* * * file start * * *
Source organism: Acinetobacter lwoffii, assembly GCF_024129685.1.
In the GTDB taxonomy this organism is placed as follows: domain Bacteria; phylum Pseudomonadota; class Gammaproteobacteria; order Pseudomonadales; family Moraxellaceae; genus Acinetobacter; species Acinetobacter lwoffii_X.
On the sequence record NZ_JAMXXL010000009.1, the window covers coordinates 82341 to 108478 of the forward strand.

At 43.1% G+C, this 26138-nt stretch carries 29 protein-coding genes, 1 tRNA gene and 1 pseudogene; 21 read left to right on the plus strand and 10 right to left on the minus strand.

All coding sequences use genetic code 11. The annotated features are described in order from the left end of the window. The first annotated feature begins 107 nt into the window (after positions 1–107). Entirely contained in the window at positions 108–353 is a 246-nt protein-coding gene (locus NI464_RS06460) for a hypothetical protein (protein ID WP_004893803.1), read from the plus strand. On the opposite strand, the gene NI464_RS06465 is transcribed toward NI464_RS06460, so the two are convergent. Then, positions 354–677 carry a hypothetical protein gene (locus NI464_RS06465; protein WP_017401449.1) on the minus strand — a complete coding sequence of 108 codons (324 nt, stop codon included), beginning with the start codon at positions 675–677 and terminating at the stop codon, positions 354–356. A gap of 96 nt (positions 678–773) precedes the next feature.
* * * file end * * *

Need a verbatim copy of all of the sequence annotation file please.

Source organism: Acinetobacter lwoffii, assembly GCF_024129685.1.
In the GTDB taxonomy this organism is placed as follows: domain Bacteria; phylum Pseudomonadota; class Gammaproteobacteria; order Pseudomonadales; family Moraxellaceae; genus Acinetobacter; species Acinetobacter lwoffii_X.
On the sequence record NZ_JAMXXL010000009.1, the window covers coordinates 82341 to 108478 of the forward strand.

At 43.1% G+C, this 26138-nt stretch carries 29 protein-coding genes, 1 tRNA gene and 1 pseudogene; 21 read left to right on the plus strand and 10 right to left on the minus strand.

All coding sequences use genetic code 11. The annotated features are described in order from the left end of the window. The first annotated feature begins 107 nt into the window (after positions 1–107). Entirely contained in the window at positions 108–353 is a 246-nt protein-coding gene (locus NI464_RS06460) for a hypothetical protein (protein ID WP_004893803.1), read from the plus strand. On the opposite strand, the gene NI464_RS06465 is transcribed toward NI464_RS06460, so the two are convergent. Then, positions 354–677 carry a hypothetical protein gene (locus NI464_RS06465; protein WP_017401449.1) on the minus strand — a complete coding sequence of 108 codons (324 nt, stop codon included), beginning with the start codon at positions 675–677 and terminating at the stop codon, positions 354–356. A gap of 96 nt (positions 678–773) precedes the next feature.